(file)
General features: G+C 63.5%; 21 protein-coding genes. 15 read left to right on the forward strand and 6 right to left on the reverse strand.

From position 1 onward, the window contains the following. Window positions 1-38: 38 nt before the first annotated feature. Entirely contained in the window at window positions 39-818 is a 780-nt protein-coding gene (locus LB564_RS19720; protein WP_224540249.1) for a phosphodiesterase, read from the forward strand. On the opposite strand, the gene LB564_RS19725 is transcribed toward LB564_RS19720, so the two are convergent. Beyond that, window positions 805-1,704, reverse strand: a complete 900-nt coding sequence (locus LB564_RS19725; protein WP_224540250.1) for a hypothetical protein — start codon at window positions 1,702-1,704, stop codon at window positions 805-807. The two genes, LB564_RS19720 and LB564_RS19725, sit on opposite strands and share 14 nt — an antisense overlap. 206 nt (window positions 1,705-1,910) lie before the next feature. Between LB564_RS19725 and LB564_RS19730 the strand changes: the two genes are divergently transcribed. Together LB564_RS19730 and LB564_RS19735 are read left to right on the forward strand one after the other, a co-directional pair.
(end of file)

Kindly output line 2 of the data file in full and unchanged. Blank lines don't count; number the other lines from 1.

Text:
From position 1 onward, the window contains the following. Window positions 1-38: 38 nt before the first annotated feature. Entirely contained in the window at window positions 39-818 is a 780-nt protein-coding gene (locus LB564_RS19720; protein WP_224540249.1) for a phosphodiesterase, read from the forward strand. On the opposite strand, the gene LB564_RS19725 is transcribed toward LB564_RS19720, so the two are convergent. Beyond that, window positions 805-1,704, reverse strand: a complete 900-nt coding sequence (locus LB564_RS19725; protein WP_224540250.1) for a hypothetical protein — start codon at window positions 1,702-1,704, stop codon at window positions 805-807. The two genes, LB564_RS19720 and LB564_RS19725, sit on opposite strands and share 14 nt — an antisense overlap. 206 nt (window positions 1,705-1,910) lie before the next feature. Between LB564_RS19725 and LB564_RS19730 the strand changes: the two genes are divergently transcribed. Together LB564_RS19730 and LB564_RS19735 are read left to right on the forward strand one after the other, a co-directional pair.